Lighter side: Five strange (but successful) hiring strategies

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From planning for the apocalypse to forcing candidates to embark on a stressful journey, these are some of the more unorthodox methods of recruiting the best-fitting candidates.
  1. Flying success
Candidates being considered for critical management roles at Certpoint Systems are asked to join the Ara Ohanian, vice president and general manager, on a six hour flight from New York to LA.

The candidates’ journey takes place on a crowded commercial airliner, with only one luxury: the interview is conducted in business class.

“I’m more interested in learning about people’s behaviour,” said Ohanian. “You have an opportunity to observe individuals that you want to be a part of your team in a less structured but more complex and demanding setting than a one-to-one interview.”

Ohanian estimates that his unorthodox methods add an extra $3,000 to $5,000 to annual hiring costs, but he said that this money is well spent – he’s extended jobs offers to 90% of these candidates and none have ever refused.
  1. Zombie Apocalypse
The CEO of a US sandwich shop chain ends each interview with the question: “What would you do in the event of a zombie apocalypse?”

He said that the responses allow him to “really get who this person is.”

He claimed that candidates’ answers reveal “whether they think quickly on their feet, whether they are a planner, what their priorities are and most importantly, whether or not they had fun with the question.”

According to the CEO of the company, “sense of humour is very important” in their workplace – and so is truthfulness. He said that he is unimpressed by candidates who answered that despite the impending doom, they would still make it into work.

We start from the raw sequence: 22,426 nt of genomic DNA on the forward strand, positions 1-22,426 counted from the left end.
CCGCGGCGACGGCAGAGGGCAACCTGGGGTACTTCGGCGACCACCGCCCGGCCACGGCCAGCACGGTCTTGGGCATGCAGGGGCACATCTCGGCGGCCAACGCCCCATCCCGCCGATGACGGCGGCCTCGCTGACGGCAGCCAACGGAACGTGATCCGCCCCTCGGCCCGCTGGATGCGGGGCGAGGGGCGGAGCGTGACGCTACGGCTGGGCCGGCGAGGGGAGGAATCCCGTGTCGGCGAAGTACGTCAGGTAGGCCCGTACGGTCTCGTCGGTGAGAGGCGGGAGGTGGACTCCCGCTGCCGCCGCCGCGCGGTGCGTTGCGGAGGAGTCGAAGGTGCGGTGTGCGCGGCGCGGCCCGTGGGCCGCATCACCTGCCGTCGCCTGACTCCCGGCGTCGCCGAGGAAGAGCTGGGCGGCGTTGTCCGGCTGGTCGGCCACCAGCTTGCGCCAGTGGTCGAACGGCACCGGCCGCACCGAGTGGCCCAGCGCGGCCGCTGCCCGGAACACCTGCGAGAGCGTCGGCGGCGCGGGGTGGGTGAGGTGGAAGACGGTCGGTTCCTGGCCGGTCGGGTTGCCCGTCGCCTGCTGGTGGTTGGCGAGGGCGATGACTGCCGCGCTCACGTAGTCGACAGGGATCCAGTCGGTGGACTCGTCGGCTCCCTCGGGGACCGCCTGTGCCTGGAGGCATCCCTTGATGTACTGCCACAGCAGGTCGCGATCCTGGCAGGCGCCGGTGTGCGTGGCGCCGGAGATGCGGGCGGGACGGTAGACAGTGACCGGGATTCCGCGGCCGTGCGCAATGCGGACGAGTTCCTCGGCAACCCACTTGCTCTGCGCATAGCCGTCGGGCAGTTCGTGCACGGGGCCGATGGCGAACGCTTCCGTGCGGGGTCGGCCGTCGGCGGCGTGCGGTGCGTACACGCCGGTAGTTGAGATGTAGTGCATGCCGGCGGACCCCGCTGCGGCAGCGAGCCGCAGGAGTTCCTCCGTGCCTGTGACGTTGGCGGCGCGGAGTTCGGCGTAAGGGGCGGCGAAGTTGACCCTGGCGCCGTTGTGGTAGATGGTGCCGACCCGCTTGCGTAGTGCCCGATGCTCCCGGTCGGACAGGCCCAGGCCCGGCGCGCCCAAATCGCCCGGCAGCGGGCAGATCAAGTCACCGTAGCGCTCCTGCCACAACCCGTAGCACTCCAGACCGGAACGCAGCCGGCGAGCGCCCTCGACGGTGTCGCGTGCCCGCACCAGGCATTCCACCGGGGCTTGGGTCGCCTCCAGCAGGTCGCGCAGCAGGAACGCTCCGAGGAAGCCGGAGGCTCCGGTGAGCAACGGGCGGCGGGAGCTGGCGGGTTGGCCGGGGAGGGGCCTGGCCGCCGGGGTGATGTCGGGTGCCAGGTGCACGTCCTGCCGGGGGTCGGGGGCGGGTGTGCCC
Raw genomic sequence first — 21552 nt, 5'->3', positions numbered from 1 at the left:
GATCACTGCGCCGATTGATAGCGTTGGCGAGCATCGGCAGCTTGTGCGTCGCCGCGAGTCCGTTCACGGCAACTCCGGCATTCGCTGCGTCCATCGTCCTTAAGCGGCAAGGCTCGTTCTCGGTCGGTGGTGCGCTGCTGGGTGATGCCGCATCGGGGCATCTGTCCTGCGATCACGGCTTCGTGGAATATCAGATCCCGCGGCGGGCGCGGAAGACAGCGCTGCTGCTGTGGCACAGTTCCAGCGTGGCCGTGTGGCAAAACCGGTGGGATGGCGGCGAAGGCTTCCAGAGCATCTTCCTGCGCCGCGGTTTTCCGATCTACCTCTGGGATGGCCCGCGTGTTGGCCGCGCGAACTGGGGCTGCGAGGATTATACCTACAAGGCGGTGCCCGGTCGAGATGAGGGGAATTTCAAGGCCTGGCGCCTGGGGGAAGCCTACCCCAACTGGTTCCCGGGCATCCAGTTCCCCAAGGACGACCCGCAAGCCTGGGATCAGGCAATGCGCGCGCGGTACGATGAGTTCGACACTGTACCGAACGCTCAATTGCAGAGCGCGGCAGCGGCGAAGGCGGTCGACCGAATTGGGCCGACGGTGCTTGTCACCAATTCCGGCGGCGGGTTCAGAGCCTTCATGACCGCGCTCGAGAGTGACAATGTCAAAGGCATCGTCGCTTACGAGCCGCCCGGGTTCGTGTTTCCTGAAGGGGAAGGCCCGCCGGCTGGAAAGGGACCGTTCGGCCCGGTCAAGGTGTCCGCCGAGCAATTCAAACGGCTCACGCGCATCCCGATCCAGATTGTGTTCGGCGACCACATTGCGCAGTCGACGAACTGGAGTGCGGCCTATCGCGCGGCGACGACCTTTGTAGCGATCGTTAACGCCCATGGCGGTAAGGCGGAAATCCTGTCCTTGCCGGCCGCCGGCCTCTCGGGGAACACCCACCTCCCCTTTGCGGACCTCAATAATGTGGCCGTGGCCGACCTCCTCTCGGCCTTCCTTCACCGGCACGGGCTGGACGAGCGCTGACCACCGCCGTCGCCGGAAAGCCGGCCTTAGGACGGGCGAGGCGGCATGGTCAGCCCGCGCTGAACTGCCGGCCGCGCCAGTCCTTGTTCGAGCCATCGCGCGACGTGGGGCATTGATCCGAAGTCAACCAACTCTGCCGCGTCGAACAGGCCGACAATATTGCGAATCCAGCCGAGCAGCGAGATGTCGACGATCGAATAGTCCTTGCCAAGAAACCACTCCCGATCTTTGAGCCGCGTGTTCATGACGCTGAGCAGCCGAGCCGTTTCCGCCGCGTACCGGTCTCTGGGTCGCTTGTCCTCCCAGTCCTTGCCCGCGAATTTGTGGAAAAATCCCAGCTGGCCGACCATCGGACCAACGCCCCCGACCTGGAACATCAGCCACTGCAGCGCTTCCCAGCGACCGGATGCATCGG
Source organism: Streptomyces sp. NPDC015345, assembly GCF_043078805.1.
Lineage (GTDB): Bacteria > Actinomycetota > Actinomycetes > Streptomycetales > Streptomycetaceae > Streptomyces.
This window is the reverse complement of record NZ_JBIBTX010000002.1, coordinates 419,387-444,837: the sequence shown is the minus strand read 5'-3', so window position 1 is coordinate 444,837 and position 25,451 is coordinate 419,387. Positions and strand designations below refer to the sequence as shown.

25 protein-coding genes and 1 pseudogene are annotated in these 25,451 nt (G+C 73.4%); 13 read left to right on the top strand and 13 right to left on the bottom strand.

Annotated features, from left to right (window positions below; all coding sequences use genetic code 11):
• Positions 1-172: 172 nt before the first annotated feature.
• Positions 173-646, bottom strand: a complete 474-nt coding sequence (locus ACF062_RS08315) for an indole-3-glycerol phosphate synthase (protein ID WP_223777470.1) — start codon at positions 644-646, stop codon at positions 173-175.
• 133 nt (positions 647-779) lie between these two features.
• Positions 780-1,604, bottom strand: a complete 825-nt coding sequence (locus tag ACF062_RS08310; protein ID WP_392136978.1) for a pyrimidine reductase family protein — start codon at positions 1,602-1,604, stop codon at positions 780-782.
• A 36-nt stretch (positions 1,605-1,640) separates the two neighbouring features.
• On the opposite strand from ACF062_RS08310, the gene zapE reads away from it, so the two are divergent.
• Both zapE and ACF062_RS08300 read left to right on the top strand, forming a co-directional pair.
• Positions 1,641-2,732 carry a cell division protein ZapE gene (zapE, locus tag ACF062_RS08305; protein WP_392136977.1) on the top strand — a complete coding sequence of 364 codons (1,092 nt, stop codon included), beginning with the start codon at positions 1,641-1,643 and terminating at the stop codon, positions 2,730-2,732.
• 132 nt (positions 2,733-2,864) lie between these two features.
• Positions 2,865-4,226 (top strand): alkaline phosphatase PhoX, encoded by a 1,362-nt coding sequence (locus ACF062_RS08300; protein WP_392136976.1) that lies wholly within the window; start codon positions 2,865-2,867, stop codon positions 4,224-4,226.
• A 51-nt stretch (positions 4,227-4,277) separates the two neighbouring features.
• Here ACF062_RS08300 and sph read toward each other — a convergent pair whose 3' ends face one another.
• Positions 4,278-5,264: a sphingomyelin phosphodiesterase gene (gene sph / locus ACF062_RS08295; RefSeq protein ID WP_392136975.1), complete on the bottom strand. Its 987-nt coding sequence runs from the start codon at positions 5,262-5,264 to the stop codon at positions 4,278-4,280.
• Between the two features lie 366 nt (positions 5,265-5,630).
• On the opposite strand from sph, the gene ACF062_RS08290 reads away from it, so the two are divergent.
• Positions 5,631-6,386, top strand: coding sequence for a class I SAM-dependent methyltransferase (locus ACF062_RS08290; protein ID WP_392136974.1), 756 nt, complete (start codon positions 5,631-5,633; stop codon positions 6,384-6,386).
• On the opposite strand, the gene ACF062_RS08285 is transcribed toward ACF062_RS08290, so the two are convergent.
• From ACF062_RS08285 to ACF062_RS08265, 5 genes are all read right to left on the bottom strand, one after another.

1. Meet Mrs. Boss
The final interview at M & E Painting, based in Colorado, is with the boss’s wife.

Before deciding to offer a job to a candidate, Matt Shoup, the company’s CEO and founder, asks candidates to bring “the most important person in their life” to dinner with him and his wife, who is co-owner.

Explaining his reasoning, Shoup said that he wants to hire people who genuinely support his company vision – which means that the most important person in their life must do so too.

“If you’re not happy at home, then you bring that problem to work,” he said.

Shoup has used this technique for the past two years, and since then has been named one of the US’s best places to work and no employees have left due to job dissatisfaction.
  1. Scrutinising scrawls
Ben Luck, director at Graphology Consulting Group, and handwriting analysis firm – said that the company analyses the handwriting of over 5000 job candidates per year.

Over a third of New York based companies have clients who use the service, including high profile organisations and individuals from the FBI to global celebrities.

With the candidate’s consent, the employer sends a short handwriting sample to Graphology, who screen it to see how well they fit the job description.

According to Luck, the service can look at over 300 personality traits which experts say are revealed in handwriting.
  1. Vocal coaching
Mike Faith, CEO of Headsets.com, is highly concerned with the voices of his customer service representatives.

Before hiring someone for the role, he asks them to engage in a phone interview with Australian voice coach Ken Welsh.

“If someone’s on the phone all day, that’s really important,” said Faith.

Welsh listens to whether candidates speak too quickly, slowly, loudly or softly as well as evaluating whether their voices are clear enough.

To do this, he runs candidates through a series of linguistic exercises and tongue twisters, offering suggestions for improvement as they go.

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